Both service providers agreed that legislation has had a beneficial impact on young people’s wellbeing, but they warned that Canada has a long way to go and there’s a lot the UK could learn from Canada’s mistakes, namely the lack of involvement of minority communities.  

The delegates then heard from Task Force member Susan Boyd who provided an Illustrated History of Drug Prohibition in Canada, highlighting how racism started the drug war and hit ethnic minorities the hardest. 

Superintendent Steve Watts from the Toronto Police Service finished the trip with a discussion of the opportunities facing policing in the wake of legalisation, namely that cannabis impaired driving is now treated as a priority issue. 

When taking part in their final interviews with the BBC, Lammy and Lamb said they both openly backed UK legalisation of the drug but acknowledged the need for proper regulation. Lamb said: “There does not appear to be the same level of debate about mental health and psychosis as there is in UK. I would have a cap on potency if legalised in the UK.”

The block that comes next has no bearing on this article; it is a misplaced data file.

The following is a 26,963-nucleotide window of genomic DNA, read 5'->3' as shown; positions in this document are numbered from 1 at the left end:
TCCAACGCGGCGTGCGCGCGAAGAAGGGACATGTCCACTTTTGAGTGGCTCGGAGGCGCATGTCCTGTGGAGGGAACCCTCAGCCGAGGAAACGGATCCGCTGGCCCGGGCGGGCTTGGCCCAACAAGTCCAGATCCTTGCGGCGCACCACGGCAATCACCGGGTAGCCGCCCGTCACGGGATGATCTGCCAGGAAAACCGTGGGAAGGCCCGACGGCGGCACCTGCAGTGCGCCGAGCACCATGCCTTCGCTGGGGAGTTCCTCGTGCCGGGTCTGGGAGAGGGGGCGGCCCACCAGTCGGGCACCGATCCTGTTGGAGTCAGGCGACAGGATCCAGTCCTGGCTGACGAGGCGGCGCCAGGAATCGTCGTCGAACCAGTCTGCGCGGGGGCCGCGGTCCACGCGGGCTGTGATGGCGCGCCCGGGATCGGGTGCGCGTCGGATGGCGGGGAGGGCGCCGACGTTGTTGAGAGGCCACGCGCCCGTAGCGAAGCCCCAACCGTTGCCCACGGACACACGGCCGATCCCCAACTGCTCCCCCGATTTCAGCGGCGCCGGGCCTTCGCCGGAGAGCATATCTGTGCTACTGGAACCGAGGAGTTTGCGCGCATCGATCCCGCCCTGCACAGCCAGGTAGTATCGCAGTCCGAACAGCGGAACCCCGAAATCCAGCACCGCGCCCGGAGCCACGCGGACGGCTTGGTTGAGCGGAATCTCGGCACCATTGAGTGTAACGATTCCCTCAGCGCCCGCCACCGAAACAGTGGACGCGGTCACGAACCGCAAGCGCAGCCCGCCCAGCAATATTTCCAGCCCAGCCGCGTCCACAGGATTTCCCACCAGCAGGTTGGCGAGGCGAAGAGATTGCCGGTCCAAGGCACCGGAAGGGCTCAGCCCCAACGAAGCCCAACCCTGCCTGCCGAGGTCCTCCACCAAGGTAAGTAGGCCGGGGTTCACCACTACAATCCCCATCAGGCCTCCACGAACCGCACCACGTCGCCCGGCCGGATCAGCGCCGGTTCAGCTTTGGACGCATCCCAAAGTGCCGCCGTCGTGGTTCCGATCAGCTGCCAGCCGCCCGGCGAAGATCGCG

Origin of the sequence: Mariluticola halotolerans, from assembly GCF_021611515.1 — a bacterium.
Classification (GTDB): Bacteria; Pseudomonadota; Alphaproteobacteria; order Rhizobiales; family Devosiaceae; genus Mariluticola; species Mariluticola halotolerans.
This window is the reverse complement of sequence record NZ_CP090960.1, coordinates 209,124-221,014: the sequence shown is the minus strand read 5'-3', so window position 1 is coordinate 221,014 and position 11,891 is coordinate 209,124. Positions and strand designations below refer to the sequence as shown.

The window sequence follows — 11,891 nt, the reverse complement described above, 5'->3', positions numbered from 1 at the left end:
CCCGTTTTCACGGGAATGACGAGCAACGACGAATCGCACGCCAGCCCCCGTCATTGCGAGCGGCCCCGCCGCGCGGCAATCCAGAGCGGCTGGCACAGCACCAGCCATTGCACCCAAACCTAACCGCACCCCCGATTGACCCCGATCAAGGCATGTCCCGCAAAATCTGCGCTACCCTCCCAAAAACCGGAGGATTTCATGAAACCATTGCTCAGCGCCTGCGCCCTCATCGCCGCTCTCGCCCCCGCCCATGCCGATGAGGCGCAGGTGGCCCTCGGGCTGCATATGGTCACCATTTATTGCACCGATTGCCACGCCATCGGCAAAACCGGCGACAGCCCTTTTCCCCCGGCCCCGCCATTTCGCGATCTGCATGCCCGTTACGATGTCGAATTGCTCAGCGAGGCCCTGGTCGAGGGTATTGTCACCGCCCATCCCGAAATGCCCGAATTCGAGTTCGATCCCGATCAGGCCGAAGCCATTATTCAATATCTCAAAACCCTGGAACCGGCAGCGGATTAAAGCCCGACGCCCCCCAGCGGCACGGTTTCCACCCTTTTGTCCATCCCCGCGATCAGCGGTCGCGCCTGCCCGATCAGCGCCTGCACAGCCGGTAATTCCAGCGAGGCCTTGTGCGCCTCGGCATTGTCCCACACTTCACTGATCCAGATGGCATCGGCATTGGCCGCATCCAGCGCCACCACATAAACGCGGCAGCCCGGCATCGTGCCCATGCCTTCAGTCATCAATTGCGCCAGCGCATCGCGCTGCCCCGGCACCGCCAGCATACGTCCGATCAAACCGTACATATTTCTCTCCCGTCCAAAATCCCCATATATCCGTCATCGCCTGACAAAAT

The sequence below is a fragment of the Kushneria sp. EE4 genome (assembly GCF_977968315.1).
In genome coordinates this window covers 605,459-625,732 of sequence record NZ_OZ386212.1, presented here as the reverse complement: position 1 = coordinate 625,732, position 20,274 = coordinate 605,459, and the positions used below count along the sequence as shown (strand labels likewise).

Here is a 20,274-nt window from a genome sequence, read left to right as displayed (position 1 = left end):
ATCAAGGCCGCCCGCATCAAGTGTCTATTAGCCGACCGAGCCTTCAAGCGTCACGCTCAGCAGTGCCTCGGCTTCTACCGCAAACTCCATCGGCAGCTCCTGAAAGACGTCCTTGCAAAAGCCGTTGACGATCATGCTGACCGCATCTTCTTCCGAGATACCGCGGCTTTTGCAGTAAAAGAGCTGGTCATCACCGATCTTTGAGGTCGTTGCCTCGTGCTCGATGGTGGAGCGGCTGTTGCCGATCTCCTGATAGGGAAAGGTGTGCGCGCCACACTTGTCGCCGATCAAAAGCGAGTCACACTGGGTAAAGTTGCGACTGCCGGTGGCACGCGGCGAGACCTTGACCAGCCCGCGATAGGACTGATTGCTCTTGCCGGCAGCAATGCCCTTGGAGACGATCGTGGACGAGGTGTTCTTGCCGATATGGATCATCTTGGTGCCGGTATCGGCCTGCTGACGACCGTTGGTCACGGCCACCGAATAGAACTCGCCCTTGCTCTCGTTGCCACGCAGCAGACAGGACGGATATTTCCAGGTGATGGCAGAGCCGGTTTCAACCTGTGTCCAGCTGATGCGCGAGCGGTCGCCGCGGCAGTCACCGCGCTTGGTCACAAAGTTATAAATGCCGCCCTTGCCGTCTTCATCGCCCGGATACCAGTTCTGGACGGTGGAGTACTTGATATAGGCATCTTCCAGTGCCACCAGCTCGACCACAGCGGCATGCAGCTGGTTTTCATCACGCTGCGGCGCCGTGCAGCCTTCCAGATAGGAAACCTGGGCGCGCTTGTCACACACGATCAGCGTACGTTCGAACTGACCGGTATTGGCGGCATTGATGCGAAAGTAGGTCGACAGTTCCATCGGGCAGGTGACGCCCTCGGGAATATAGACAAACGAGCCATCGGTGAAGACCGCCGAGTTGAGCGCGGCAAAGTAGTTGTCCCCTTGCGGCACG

Lammy said: “I am really worried about the amount of seriously hard, potent, skunk-type cannabis that young people are consuming and for some of them, it is leading to mental health issues and psychosis. But in Canada, you see proper labelling.”

 Conservative MP Jonathan Djanogly did not back legalisation but said he remained open to the idea.

 He said: “I think we have got a lot to learn before the legalisation of recreational cannabis which I think will happen at some point. I think we’re on a 10 to 15 year cycle which would mirror what has happened in Canada.”

Like it or lump it, the UK seems to be on the path for legal regulation. The best course of action would be to copy Canada’s successes, learn from their mistakes and introduce a regulatory model which truly reflects the needs and values of the British public.

Newsbeat Documentaries, Legalising Weed: Canada’s Story: Available via @bbciplayer 

This trip was funded by Volteface who are sponsored by MPX International Corporation, a company focused on developing and operating assets across the global cannabis industry, with an emphasis on cultivating, manufacturing and marketing products. David Lammy and Sir Norman Lamb’s participation on the trip was self-funded.

This article was written by Volteface’s Director of Policy, Liz McCulloch

Tweets @Liz_McCll